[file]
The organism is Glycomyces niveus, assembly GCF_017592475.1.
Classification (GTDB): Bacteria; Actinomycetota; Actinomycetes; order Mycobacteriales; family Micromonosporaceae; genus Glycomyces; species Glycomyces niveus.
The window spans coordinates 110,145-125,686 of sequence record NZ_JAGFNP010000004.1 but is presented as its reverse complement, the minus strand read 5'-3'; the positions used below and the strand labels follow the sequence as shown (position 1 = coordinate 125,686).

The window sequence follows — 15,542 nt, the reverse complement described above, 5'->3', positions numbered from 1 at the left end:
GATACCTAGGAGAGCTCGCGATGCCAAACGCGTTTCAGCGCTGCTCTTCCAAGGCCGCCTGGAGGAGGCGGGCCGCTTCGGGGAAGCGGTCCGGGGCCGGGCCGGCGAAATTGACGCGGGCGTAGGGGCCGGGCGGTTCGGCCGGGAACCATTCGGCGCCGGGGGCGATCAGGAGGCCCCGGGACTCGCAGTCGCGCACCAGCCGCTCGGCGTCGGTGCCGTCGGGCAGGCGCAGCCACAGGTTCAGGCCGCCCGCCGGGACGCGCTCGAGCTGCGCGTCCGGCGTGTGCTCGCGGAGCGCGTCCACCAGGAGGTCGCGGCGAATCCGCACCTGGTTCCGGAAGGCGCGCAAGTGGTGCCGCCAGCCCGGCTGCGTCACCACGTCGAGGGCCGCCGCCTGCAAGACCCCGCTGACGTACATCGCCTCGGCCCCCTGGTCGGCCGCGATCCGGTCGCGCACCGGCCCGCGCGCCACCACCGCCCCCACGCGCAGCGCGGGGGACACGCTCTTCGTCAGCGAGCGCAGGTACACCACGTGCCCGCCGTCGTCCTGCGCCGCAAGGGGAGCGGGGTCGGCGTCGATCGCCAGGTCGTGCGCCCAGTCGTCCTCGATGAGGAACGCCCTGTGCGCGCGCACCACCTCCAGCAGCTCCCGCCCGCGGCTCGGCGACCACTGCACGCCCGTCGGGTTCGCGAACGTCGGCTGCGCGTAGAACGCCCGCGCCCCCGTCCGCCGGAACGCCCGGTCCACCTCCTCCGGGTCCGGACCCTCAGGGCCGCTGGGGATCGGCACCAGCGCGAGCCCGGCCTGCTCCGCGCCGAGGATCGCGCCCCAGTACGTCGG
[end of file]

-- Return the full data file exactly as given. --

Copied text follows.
The organism is Glycomyces niveus, assembly GCF_017592475.1.
Classification (GTDB): Bacteria; Actinomycetota; Actinomycetes; order Mycobacteriales; family Micromonosporaceae; genus Glycomyces; species Glycomyces niveus.
The window spans coordinates 110,145-125,686 of sequence record NZ_JAGFNP010000004.1 but is presented as its reverse complement, the minus strand read 5'-3'; the positions used below and the strand labels follow the sequence as shown (position 1 = coordinate 125,686).

The window sequence follows — 15,542 nt, the reverse complement described above, 5'->3', positions numbered from 1 at the left end:
GATACCTAGGAGAGCTCGCGATGCCAAACGCGTTTCAGCGCTGCTCTTCCAAGGCCGCCTGGAGGAGGCGGGCCGCTTCGGGGAAGCGGTCCGGGGCCGGGCCGGCGAAATTGACGCGGGCGTAGGGGCCGGGCGGTTCGGCCGGGAACCATTCGGCGCCGGGGGCGATCAGGAGGCCCCGGGACTCGCAGTCGCGCACCAGCCGCTCGGCGTCGGTGCCGTCGGGCAGGCGCAGCCACAGGTTCAGGCCGCCCGCCGGGACGCGCTCGAGCTGCGCGTCCGGCGTGTGCTCGCGGAGCGCGTCCACCAGGAGGTCGCGGCGAATCCGCACCTGGTTCCGGAAGGCGCGCAAGTGGTGCCGCCAGCCCGGCTGCGTCACCACGTCGAGGGCCGCCGCCTGCAAGACCCCGCTGACGTACATCGCCTCGGCCCCCTGGTCGGCCGCGATCCGGTCGCGCACCGGCCCGCGCGCCACCACCGCCCCCACGCGCAGCGCGGGGGACACGCTCTTCGTCAGCGAGCGCAGGTACACCACGTGCCCGCCGTCGTCCTGCGCCGCAAGGGGAGCGGGGTCGGCGTCGATCGCCAGGTCGTGCGCCCAGTCGTCCTCGATGAGGAACGCCCTGTGCGCGCGCACCACCTCCAGCAGCTCCCGCCCGCGGCTCGGCGACCACTGCACGCCCGTCGGGTTCGCGAACGTCGGCTGCGCGTAGAACGCCCGCGCCCCCGTCCGCCGGAACGCCCGGTCCACCTCCTCCGGGTCCGGACCCTCAGGGCCGCTGGGGATCGGCACCAGCGCGAGCCCGGCCTGCTCCGCGCCGAGGATCGCGCCCCAGTACGTCGG